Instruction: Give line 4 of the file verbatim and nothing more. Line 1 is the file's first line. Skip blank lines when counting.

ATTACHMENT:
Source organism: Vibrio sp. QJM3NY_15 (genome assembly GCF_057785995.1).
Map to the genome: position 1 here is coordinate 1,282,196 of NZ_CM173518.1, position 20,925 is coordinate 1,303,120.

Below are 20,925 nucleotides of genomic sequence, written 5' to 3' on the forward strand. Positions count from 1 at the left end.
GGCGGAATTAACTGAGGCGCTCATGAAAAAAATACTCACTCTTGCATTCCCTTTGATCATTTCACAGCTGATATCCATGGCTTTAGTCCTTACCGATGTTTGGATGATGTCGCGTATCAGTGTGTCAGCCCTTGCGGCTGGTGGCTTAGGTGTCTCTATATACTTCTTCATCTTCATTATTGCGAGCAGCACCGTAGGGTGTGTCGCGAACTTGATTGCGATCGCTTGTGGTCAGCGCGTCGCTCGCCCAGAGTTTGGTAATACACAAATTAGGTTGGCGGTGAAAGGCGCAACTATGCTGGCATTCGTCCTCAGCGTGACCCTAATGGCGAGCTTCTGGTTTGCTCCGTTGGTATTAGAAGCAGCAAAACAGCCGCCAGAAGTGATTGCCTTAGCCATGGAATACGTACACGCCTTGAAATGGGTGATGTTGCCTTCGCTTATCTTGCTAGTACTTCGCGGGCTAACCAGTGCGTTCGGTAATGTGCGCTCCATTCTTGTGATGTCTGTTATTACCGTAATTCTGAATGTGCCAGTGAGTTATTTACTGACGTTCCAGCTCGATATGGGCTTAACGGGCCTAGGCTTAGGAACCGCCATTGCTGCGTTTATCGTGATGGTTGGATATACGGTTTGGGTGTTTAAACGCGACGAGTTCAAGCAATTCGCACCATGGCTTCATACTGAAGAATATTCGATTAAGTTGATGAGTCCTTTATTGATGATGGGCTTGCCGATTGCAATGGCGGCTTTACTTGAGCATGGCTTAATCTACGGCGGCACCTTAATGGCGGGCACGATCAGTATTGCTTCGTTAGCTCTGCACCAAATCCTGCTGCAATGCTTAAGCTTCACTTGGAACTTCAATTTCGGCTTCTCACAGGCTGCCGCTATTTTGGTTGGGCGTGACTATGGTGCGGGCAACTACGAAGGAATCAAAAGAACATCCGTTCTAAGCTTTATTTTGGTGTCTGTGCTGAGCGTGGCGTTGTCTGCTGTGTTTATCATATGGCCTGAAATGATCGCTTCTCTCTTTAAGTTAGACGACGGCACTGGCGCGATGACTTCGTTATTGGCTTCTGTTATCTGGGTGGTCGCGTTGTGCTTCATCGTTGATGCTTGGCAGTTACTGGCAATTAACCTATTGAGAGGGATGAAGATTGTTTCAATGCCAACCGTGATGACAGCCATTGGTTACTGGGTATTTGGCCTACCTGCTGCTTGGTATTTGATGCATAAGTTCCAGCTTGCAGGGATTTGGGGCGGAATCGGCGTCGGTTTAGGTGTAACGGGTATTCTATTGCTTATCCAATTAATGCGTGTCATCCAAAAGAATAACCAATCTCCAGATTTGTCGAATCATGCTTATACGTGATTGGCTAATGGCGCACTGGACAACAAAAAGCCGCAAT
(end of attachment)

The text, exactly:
GGCGGAATTAACTGAGGCGCTCATGAAAAAAATACTCACTCTTGCATTCCCTTTGATCATTTCACAGCTGATATCCATGGCTTTAGTCCTTACCGATGTTTGGATGATGTCGCGTATCAGTGTGTCAGCCCTTGCGGCTGGTGGCTTAGGTGTCTCTATATACTTCTTCATCTTCATTATTGCGAGCAGCACCGTAGGGTGTGTCGCGAACTTGATTGCGATCGCTTGTGGTCAGCGCGTCGCTCGCCCAGAGTTTGGTAATACACAAATTAGGTTGGCGGTGAAAGGCGCAACTATGCTGGCATTCGTCCTCAGCGTGACCCTAATGGCGAGCTTCTGGTTTGCTCCGTTGGTATTAGAAGCAGCAAAACAGCCGCCAGAAGTGATTGCCTTAGCCATGGAATACGTACACGCCTTGAAATGGGTGATGTTGCCTTCGCTTATCTTGCTAGTACTTCGCGGGCTAACCAGTGCGTTCGGTAATGTGCGCTCCATTCTTGTGATGTCTGTTATTACCGTAATTCTGAATGTGCCAGTGAGTTATTTACTGACGTTCCAGCTCGATATGGGCTTAACGGGCCTAGGCTTAGGAACCGCCATTGCTGCGTTTATCGTGATGGTTGGATATACGGTTTGGGTGTTTAAACGCGACGAGTTCAAGCAATTCGCACCATGGCTTCATACTGAAGAATATTCGATTAAGTTGATGAGTCCTTTATTGATGATGGGCTTGCCGATTGCAATGGCGGCTTTACTTGAGCATGGCTTAATCTACGGCGGCACCTTAATGGCGGGCACGATCAGTATTGCTTCGTTAGCTCTGCACCAAATCCTGCTGCAATGCTTAAGCTTCACTTGGAACTTCAATTTCGGCTTCTCACAGGCTGCCGCTATTTTGGTTGGGCGTGACTATGGTGCGGGCAACTACGAAGGAATCAAAAGAACATCCGTTCTAAGCTTTATTTTGGTGTCTGTGCTGAGCGTGGCGTTGTCTGCTGTGTTTATCATATGGCCTGAAATGATCGCTTCTCTCTTTAAGTTAGACGACGGCACTGGCGCGATGACTTCGTTATTGGCTTCTGTTATCTGGGTGGTCGCGTTGTGCTTCATCGTTGATGCTTGGCAGTTACTGGCAATTAACCTATTGAGAGGGATGAAGATTGTTTCAATGCCAACCGTGATGACAGCCATTGGTTACTGGGTATTTGGCCTACCTGCTGCTTGGTATTTGATGCATAAGTTCCAGCTTGCAGGGATTTGGGGCGGAATCGGCGTCGGTTTAGGTGTAACGGGTATTCTATTGCTTATCCAATTAATGCGTGTCATCCAAAAGAATAACCAATCTCCAGATTTGTCGAATCATGCTTATACGTGATTGGCTAATGGCGCACTGGACAACAAAAAGCCGCAAT